BGSU alumnus named Young Music Educator of the Year
Ryan Hurd '14 to be honored by Ohio Music Education Association
By Marie Dunn-Harris '95
For the fourth year in a row, a Bowling Green State University graduate has been the recipient of the Ohio Music Education Association’s (OMEA) Young Music Educator of the Year award.
The award was created four years ago to recognize and honor OMEA members for excellence in music education who have been teaching between three to eight years. Each year since its creation, a BGSU graduate has won. This year’s award goes to Ryan Hurd ’14."Ryan is a dynamic teaching professional and I’m fortunate to observe his spirited pursuit of music excellence."
“I really appreciate that they’d think that much of me. It means the world to me that people think that I’m OK at what I do,” Hurd said.
Hurd’s mentor Kathleen McGrady ’81, who is now the president-elect of the Ohio Music Education Association and recipient of the 2014 OMEA Educator of the Year, expressed admiration for Hurd in her nomination letter.
“I truly believe he exemplifies the ideals of what it means to be an outstanding music educator,” she said. “He is an example of what we in the music education profession want to aspire in our young educators.”
Hurd is in his fourth year as associate director of bands at Jackson Middle School, located in Jackson County in southeast Ohio. Mark Broermann, principal of Jackson Middle School, was one of six people who nominated Hurd for the award.
In his nomination letter, Broermann wrote, “not only does Mr. Hurd excel at making music personally, he is able to lead more than 200 middle school students through lessons, practices, and performances that are always dynamic.”
Hurd takes pride in his work, and it shows. Since joining the staff, Jackson Middle School Bands has grown by 35 percent. He’s known to spend hours mentoring students so that they continue their music education in high school. His students have even nicknamed him “Band Dad.”
“Ryan makes exceptional efforts to connect with students and establish outstanding rapport,” said Aaron Rex, Jackson director of bands. “He develops a nurturing culture and environment for students that drives them to push each other to succeed.”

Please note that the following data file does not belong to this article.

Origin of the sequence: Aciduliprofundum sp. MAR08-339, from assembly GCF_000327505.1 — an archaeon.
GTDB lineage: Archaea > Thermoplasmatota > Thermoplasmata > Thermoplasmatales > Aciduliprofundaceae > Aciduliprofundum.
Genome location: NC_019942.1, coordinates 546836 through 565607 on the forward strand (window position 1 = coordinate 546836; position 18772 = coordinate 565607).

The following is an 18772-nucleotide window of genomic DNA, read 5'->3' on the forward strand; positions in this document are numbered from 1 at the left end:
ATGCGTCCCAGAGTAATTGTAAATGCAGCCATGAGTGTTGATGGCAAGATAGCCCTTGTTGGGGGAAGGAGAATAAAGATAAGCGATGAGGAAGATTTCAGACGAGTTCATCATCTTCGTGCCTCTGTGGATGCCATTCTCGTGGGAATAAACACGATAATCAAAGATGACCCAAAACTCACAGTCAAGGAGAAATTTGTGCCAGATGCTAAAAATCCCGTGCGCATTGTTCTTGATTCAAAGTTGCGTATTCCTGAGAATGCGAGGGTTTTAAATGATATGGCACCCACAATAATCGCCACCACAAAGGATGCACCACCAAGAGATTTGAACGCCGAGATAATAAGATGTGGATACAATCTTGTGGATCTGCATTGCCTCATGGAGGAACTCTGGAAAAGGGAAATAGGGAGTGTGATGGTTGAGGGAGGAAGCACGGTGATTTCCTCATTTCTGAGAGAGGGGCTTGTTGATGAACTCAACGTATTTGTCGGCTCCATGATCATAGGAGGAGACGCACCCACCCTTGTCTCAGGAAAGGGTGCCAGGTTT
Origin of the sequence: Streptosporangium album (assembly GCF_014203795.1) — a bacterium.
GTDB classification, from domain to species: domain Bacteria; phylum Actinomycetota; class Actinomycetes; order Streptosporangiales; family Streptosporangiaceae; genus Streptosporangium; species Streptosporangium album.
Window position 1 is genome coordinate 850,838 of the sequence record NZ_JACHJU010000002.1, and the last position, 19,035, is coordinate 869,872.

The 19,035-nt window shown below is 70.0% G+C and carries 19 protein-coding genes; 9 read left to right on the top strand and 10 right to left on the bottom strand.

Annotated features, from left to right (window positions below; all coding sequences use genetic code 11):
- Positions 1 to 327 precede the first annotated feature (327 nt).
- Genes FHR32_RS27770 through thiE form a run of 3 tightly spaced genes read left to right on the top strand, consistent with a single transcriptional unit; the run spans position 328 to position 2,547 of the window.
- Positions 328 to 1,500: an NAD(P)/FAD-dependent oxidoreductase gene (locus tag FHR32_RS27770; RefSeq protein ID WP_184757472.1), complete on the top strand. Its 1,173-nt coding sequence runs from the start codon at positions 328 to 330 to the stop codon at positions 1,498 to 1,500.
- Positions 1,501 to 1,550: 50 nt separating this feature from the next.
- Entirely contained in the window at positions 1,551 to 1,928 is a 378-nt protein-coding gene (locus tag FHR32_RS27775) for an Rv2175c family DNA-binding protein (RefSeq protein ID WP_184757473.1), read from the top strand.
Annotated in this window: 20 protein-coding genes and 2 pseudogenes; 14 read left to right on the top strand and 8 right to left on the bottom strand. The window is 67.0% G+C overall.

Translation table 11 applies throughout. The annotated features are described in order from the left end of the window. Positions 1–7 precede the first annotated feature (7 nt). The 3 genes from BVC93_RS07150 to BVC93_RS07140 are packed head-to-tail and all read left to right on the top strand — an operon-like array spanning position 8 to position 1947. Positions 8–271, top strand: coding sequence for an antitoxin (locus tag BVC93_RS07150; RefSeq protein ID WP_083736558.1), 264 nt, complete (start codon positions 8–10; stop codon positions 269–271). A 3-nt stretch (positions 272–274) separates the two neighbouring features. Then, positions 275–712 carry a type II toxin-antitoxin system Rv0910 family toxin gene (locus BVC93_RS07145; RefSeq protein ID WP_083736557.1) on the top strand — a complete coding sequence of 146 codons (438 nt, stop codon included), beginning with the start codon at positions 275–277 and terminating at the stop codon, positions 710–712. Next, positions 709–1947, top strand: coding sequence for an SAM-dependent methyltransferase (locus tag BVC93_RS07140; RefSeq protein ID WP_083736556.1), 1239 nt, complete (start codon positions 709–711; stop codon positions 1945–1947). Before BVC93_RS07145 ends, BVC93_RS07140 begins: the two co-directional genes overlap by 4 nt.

Outside of the classroom, Hurd is very involved in his community, participating in the Jackson Community Band, volunteering at the Markay Theatre and the Southern Hills Arts Council.
“Ryan is a dynamic teaching professional and I’m fortunate to observe his spirited pursuit of music excellence,” said John Lewis, president of the Southern Hills Arts Council.
While at BGSU, Hurd credits his passion for music to his professors, who mentored him throughout his time here as a student.
“My saxophone professor guided me in playing my instrument and the artistry of being a musician,” Hurd said. “Many of the techniques that I use with my students are the same ones used to teach me.”
Hurd mentors his students the way he was taught because he understands how important it is to help them succeed.
“I went into music education with the focus that I can make at least a small difference in someone’s life,” he said. “That’s all I wanted.”
He gives this advice to current students who are hoping to follow the same career path: “Every single opportunity that’s presented to you, whether it’s a gig that you’re playing or a private student you’re teaching one-on-one, or a job through a school, take that opportunity and run with it because you never know what it’s going to turn into.”
Hurd will be presented with the award Friday, Feb. 9 at the OMEA Professional Conference in Columbus.